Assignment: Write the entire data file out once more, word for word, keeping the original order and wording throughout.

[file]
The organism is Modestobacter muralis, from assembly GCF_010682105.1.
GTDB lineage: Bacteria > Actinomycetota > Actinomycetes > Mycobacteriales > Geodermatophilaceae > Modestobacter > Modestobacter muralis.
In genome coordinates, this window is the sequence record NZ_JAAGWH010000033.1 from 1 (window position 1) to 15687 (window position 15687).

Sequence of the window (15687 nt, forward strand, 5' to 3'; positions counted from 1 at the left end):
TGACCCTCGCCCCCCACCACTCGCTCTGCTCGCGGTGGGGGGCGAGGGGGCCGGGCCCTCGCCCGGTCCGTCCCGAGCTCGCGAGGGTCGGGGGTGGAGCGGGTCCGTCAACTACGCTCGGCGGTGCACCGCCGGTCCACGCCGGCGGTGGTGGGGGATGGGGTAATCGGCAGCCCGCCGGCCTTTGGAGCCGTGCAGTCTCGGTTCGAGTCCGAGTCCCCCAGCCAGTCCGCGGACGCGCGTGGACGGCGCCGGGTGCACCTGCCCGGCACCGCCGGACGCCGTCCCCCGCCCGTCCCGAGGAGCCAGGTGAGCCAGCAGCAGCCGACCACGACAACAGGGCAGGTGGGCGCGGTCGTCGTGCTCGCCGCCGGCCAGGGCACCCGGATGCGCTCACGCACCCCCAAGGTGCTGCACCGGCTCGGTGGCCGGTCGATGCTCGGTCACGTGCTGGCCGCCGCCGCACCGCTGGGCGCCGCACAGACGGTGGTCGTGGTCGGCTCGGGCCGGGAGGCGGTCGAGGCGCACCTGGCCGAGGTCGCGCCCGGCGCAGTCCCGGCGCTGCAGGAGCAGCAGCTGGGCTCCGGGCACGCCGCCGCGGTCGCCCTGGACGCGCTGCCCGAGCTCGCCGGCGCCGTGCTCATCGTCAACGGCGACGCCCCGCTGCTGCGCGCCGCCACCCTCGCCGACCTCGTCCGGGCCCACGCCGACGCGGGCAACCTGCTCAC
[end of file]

The organism is Modestobacter muralis, from assembly GCF_010682105.1.
GTDB lineage: Bacteria > Actinomycetota > Actinomycetes > Mycobacteriales > Geodermatophilaceae > Modestobacter > Modestobacter muralis.
In genome coordinates, this window is the sequence record NZ_JAAGWH010000033.1 from 1 (window position 1) to 15687 (window position 15687).

Sequence of the window (15687 nt, forward strand, 5' to 3'; positions counted from 1 at the left end):
TGACCCTCGCCCCCCACCACTCGCTCTGCTCGCGGTGGGGGGCGAGGGGGCCGGGCCCTCGCCCGGTCCGTCCCGAGCTCGCGAGGGTCGGGGGTGGAGCGGGTCCGTCAACTACGCTCGGCGGTGCACCGCCGGTCCACGCCGGCGGTGGTGGGGGATGGGGTAATCGGCAGCCCGCCGGCCTTTGGAGCCGTGCAGTCTCGGTTCGAGTCCGAGTCCCCCAGCCAGTCCGCGGACGCGCGTGGACGGCGCCGGGTGCACCTGCCCGGCACCGCCGGACGCCGTCCCCCGCCCGTCCCGAGGAGCCAGGTGAGCCAGCAGCAGCCGACCACGACAACAGGGCAGGTGGGCGCGGTCGTCGTGCTCGCCGCCGGCCAGGGCACCCGGATGCGCTCACGCACCCCCAAGGTGCTGCACCGGCTCGGTGGCCGGTCGATGCTCGGTCACGTGCTGGCCGCCGCCGCACCGCTGGGCGCCGCACAGACGGTGGTCGTGGTCGGCTCGGGCCGGGAGGCGGTCGAGGCGCACCTGGCCGAGGTCGCGCCCGGCGCAGTCCCGGCGCTGCAGGAGCAGCAGCTGGGCTCCGGGCACGCCGCCGCGGTCGCCCTGGACGCGCTGCCCGAGCTCGCCGGCGCCGTGCTCATCGTCAACGGCGACGCCCCGCTGCTGCGCGCCGCCACCCTCGCCGACCTCGTCCGGGCCCACGCCGACGCGGGCAACCTGCTCAC